The closing number of the short masterpiece that is Maggot Brain is “Wars of Armageddon,” a psychedelic freak-out that – to be honest – probably would’ve scared the teenaged me, regardless of the band’s racial makeup. It’s a straight-up riff-based jam, with guitar and organ solos, and more incredible drums from Fulwood. There are strange noises – babies, cuckoo clocks, TV shows, flatulence – and they could’ve been pulled from a Pink Floyd song (except for the farts.) It sort of has lyrics, but they’re really just more snippets of noise. But I’ll tell you what: if this is what the Wars of Armageddon will sound like, I’m showing up to listen.
Maggot Brain is excellent. There’s so much going on in those seven songs that it requires multiple listenings. It’s a record that will please any guitar rock fan, regardless of where or when or how they grew up.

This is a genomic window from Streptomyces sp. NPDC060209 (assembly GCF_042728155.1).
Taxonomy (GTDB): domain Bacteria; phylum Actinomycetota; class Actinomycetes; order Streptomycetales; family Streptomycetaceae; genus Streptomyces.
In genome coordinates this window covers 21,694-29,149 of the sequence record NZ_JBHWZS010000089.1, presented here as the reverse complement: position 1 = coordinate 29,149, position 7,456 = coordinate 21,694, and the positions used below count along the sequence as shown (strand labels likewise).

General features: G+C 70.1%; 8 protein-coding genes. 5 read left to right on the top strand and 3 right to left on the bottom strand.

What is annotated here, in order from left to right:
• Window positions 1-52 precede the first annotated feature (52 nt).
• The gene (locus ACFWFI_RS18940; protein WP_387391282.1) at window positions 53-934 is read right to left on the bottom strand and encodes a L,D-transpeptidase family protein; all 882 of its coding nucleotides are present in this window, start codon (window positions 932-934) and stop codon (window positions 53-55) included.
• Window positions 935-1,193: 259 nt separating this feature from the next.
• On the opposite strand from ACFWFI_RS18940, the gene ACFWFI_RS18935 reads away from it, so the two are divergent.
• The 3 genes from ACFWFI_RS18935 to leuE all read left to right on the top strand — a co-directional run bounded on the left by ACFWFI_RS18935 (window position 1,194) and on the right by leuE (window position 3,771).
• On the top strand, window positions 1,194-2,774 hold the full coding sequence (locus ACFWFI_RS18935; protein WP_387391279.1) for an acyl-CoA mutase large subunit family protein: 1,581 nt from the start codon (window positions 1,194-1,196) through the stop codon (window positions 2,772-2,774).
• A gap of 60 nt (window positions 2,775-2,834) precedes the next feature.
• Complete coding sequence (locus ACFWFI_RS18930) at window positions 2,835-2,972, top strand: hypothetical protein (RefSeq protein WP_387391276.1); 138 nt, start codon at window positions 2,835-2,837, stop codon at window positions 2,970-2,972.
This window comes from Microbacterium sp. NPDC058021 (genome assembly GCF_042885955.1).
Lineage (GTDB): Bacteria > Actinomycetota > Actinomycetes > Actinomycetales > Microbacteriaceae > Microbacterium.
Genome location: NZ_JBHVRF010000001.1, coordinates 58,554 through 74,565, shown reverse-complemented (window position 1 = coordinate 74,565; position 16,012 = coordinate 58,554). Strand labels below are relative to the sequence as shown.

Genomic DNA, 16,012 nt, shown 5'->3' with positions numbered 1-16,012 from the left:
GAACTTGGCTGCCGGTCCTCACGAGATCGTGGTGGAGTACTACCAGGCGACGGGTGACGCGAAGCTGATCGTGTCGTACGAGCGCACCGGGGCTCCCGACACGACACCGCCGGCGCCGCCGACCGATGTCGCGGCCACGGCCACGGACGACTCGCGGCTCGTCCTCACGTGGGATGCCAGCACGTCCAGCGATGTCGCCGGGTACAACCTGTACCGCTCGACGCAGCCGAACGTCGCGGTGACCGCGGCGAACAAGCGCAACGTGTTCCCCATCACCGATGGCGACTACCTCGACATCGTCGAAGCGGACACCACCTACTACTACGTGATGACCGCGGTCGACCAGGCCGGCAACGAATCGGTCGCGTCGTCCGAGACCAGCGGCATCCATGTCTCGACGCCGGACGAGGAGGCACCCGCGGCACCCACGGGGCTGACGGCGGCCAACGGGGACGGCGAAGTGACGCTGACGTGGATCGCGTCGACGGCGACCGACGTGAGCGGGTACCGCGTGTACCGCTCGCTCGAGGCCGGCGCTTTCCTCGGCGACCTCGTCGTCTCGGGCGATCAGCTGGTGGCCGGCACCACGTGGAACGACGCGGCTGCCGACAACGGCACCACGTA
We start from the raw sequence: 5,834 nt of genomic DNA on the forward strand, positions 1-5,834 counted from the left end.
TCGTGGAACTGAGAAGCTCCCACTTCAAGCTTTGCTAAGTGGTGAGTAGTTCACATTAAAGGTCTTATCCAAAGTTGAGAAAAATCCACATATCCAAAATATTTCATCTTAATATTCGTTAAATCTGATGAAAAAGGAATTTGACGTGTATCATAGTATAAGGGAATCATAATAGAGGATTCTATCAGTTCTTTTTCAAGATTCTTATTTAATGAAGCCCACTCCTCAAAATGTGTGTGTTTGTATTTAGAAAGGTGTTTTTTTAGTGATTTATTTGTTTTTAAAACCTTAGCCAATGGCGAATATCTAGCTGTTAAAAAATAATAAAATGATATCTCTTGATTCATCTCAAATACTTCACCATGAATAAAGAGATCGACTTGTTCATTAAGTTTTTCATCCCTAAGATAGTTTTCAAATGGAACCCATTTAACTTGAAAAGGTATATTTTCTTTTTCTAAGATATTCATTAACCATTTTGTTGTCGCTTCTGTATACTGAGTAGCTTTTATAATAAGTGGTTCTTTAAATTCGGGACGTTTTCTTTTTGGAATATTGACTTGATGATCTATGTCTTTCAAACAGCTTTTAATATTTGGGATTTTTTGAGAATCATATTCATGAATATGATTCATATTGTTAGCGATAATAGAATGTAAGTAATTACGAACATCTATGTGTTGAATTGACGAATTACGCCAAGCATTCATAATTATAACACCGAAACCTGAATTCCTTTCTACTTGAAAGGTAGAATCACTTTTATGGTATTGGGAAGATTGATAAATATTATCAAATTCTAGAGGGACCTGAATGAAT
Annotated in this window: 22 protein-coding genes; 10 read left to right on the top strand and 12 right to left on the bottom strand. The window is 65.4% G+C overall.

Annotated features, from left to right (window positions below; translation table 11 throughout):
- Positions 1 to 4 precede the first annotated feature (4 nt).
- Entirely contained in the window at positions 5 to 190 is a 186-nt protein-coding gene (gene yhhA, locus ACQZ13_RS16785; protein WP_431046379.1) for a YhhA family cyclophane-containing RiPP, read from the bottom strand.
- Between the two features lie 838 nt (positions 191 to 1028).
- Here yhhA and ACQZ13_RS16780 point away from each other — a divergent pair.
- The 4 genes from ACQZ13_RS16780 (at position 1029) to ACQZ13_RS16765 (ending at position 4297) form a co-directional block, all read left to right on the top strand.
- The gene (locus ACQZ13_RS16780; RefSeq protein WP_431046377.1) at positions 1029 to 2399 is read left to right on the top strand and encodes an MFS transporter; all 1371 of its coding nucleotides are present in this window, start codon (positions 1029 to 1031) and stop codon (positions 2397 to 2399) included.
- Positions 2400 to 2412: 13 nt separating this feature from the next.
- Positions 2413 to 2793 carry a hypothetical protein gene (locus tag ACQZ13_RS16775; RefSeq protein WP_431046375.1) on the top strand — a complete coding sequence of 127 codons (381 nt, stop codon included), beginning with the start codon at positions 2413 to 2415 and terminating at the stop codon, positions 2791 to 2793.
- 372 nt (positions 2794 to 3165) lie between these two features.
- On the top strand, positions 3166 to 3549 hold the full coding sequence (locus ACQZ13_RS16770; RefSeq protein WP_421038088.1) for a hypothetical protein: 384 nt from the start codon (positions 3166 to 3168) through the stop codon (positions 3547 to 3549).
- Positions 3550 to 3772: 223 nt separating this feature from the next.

Who’s Next. The Who.
1971, Decca Records. Producer: Glyn Johns and The Who.
Purchased cassette, 1985.
IN A NUTSHELL: The sonic power of The Who is undeniable – Pete Townshend’s aggressive guitar, Keith Moon’s unbelievable drumming, John Entwistle’s ferocious bass, Roger Daltrey’s soaring voice – and Who’s Next brings it all together perfectly, then blends in synthesizers, country-rock and introspective lyrics to build a masterpiece. The different parts of the band play off each other perfectly, and no band has ever made more inspiring anthems.
NOTE: The setup – below the line ↓ – might be the best part … Or skip right to the album discussion.
One of the more ridiculous aspects of popular music appreciation in my youth during the 70s and 80s was the existence of strict lines between musical genres, which delineated boundaries in a multi-combatant Cold War pitting synthesizer against guitar; dancing against head-banging; innovation against broad appeal; and, very often, white against black. This war was waged by the fans of the music, not the musicians themselves – although they’d sometimes take snipes at other artists. Most people who were more than casual music fans knew which side they were on – and they also placed those casual music fans in their own enemy-combatant group. And for many fans, the disgust for the other sides was real.